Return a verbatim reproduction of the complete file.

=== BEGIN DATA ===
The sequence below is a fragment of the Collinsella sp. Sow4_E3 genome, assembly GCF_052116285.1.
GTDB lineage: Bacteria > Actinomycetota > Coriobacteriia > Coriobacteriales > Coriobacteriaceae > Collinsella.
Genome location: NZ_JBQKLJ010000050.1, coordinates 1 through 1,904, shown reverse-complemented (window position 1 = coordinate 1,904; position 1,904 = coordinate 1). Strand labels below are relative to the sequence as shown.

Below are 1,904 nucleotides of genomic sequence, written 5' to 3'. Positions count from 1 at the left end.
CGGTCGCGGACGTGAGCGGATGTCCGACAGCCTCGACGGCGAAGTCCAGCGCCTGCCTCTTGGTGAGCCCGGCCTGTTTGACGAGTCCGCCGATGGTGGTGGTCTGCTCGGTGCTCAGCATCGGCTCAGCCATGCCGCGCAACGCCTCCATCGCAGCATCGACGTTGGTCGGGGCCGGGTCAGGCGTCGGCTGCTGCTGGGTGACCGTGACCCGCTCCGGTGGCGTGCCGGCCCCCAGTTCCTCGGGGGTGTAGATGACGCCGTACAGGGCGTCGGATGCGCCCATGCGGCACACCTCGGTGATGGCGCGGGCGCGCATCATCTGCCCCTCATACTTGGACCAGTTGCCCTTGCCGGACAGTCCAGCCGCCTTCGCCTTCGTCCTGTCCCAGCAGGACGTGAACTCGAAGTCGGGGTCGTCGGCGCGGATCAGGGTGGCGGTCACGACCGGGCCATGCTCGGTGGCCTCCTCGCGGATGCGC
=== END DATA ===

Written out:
The sequence below is a fragment of the Collinsella sp. Sow4_E3 genome, assembly GCF_052116285.1.
GTDB lineage: Bacteria > Actinomycetota > Coriobacteriia > Coriobacteriales > Coriobacteriaceae > Collinsella.
Genome location: NZ_JBQKLJ010000050.1, coordinates 1 through 1,904, shown reverse-complemented (window position 1 = coordinate 1,904; position 1,904 = coordinate 1). Strand labels below are relative to the sequence as shown.

Below are 1,904 nucleotides of genomic sequence, written 5' to 3'. Positions count from 1 at the left end.
CGGTCGCGGACGTGAGCGGATGTCCGACAGCCTCGACGGCGAAGTCCAGCGCCTGCCTCTTGGTGAGCCCGGCCTGTTTGACGAGTCCGCCGATGGTGGTGGTCTGCTCGGTGCTCAGCATCGGCTCAGCCATGCCGCGCAACGCCTCCATCGCAGCATCGACGTTGGTCGGGGCCGGGTCAGGCGTCGGCTGCTGCTGGGTGACCGTGACCCGCTCCGGTGGCGTGCCGGCCCCCAGTTCCTCGGGGGTGTAGATGACGCCGTACAGGGCGTCGGATGCGCCCATGCGGCACACCTCGGTGATGGCGCGGGCGCGCATCATCTGCCCCTCATACTTGGACCAGTTGCCCTTGCCGGACAGTCCAGCCGCCTTCGCCTTCGTCCTGTCCCAGCAGGACGTGAACTCGAAGTCGGGGTCGTCGGCGCGGATCAGGGTGGCGGTCACGACCGGGCCATGCTCGGTGGCCTCCTCGCGGATGCGC